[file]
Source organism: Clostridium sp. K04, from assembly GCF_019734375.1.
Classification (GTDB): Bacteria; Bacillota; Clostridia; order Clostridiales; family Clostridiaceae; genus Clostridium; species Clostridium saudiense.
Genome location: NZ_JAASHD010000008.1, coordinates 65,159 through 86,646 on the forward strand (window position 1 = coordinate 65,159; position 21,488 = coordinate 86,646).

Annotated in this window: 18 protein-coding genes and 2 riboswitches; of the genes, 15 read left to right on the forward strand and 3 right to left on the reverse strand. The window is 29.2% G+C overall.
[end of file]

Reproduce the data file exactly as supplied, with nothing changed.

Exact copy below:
Source organism: Clostridium sp. K04, from assembly GCF_019734375.1.
Classification (GTDB): Bacteria; Bacillota; Clostridia; order Clostridiales; family Clostridiaceae; genus Clostridium; species Clostridium saudiense.
Genome location: NZ_JAASHD010000008.1, coordinates 65,159 through 86,646 on the forward strand (window position 1 = coordinate 65,159; position 21,488 = coordinate 86,646).

Annotated in this window: 18 protein-coding genes and 2 riboswitches; of the genes, 15 read left to right on the forward strand and 3 right to left on the reverse strand. The window is 29.2% G+C overall.